- Paperback: 320 pages
- Publisher: Atlantic Monthly Press; Reprint edition (August 20, 2002)
- Language: English
- ISBN-10: 0802139256
- ISBN-13: 978-0802139252
- Product Dimensions: 5.5 x 0.8 x 8.2 inches
- Shipping Weight: 14.4 ounces (View shipping rates and policies)
- Average Customer Review: 968 customer reviews
- Amazon Best Sellers Rank: #8,777 in Books (See Top 100 in Books)
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Peace Like a River Paperback – August 20, 2002
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I feel the starting point for my review should be religion, since I do not - adamantly do not - subscribe to or believe in any god or religion; yet religious acts and circumstances provide much of the core of this novel. Normally, if I had read the back cover of this book in a store I would have placed it back on the shelf just as quickly as I'd brought it to my hand. Thankfully, this situation was different because my wife had recommended this book, and I know no person who's judgment I could ever trust more.
As a result I had the opportunity to meet Swede; a child I would put right up there with Harper Lee's Scout - which is saying a lot. Even better, I had the opportunity to experience a new story as delivered by a gifted teller. As of today I've already ordered his other book and can't wait to dive in when it arrives.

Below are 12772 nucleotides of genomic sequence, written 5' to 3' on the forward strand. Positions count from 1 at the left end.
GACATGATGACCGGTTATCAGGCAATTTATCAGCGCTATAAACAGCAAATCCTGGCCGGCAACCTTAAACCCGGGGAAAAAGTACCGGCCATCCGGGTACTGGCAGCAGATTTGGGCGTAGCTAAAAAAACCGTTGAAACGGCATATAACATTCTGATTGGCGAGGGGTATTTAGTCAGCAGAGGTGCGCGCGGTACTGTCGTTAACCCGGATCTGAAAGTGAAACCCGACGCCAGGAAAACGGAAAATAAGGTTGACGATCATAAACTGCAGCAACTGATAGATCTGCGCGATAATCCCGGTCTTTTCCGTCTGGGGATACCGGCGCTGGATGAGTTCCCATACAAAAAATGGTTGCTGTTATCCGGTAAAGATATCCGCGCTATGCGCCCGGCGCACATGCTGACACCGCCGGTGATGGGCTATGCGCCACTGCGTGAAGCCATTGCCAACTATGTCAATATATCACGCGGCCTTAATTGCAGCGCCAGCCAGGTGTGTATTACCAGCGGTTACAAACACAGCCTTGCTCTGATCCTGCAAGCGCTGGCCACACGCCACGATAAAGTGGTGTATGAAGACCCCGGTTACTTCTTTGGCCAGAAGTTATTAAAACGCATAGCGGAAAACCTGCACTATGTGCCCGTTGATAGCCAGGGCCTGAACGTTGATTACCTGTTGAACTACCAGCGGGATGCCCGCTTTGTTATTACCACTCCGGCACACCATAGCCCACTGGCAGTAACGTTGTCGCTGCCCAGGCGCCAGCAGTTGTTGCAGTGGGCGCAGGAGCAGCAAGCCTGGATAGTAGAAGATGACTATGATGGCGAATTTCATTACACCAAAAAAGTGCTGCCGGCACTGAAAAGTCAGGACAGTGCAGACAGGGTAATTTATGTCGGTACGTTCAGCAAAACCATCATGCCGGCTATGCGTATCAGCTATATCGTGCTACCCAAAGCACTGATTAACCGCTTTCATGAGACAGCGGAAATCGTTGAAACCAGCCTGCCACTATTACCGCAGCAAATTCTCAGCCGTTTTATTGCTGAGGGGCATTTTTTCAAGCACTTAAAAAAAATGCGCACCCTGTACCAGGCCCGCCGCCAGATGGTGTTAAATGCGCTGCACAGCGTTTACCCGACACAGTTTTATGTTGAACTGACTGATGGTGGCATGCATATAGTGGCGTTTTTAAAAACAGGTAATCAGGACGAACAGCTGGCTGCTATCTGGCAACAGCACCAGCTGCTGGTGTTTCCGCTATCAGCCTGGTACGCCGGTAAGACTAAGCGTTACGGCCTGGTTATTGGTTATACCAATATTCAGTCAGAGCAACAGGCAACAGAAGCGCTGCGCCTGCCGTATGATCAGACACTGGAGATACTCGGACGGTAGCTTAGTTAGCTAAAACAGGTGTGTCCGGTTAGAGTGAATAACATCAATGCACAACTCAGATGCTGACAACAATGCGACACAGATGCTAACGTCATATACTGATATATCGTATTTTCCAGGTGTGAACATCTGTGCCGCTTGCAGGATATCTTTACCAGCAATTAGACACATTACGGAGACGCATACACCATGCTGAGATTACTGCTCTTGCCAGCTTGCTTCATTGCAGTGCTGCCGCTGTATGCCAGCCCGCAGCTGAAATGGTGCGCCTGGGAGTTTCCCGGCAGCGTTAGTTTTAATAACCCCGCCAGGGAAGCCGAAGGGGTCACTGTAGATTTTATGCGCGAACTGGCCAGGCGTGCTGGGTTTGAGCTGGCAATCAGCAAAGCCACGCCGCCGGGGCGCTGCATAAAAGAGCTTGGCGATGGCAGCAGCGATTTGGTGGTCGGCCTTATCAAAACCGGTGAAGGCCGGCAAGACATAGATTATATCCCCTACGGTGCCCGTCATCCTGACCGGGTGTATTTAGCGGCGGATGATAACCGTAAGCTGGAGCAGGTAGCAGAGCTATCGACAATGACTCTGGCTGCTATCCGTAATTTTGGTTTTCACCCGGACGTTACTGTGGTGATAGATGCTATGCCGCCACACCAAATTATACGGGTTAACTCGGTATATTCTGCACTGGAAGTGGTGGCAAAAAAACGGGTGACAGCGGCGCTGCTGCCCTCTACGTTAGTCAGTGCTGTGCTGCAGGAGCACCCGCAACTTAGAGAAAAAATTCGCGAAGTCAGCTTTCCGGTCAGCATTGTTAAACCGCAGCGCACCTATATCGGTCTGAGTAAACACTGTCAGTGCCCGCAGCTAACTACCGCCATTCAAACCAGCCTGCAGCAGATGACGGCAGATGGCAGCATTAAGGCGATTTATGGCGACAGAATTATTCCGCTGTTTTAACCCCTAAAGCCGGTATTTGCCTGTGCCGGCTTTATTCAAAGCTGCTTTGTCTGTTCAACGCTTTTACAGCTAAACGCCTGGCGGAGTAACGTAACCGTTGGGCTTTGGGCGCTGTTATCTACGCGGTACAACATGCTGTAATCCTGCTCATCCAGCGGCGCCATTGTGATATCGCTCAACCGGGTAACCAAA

Read this book. It will gain permanent member status in your library.
You'll read it again.
I loved every single thing about this book, even the moments when Enger broke my heart - even the ending that undoubtedly will upset some readers. I loved Reuben and his physical delicacy and emotional strength. I loved Swede's dark humor and imagination. Not many nine-year-olds can write a complete sentence, much less epic poetry. I loved Jeremiah, a man who loved his children unconditionally in a way that makes me feel so inferior as a parent. I loved Andreeson, who isn't as bad as Swede wants him to be. Roxanna? I want to be her. I can't say I loved Jape, although I appreciate the character he is. And Davy. I did love Davy, despite his selfishness and occasional cruelty.
The symbolism - whether scenic or the characters' names - is beautiful. This book would be an amazing book club selection. In fact, I used grant money to purchase a class set for my high school students, and they loved it, too.
Lyrical. Simply lyrical. And also unforgettable.
So, you can see I'm pretty picky! This book met all my criteria. The one character that feels too saintly to be real is the narrator's father, but he's seen through the eyes of an 11-year old boy, in the more innocent early 1960's, so that makes perfect sense. (And more so, in light of the ending.)
I appreciate how hard it must be to write an ending that the reader doesn't see coming, and that is neither too neat and happy, nor so shocking that it feels like a cheap shot. Again, this story delivers. I was truly surprised by several twists at the end, saddened by some of them and satisfied by others.
The author also accomplishes a rare feat: writing about faith in a way that makes room for doubt, without judging those characters for whom doubt wins out.
I look forward to reading more from Leif Enger.
Recommend this to middle school English teachers trying to instill a love of reading and teach imaginative writing of both prose and poetry.
Most recent customer reviews
couldn't get into it
but one I couldnt relate to and didnt enjoy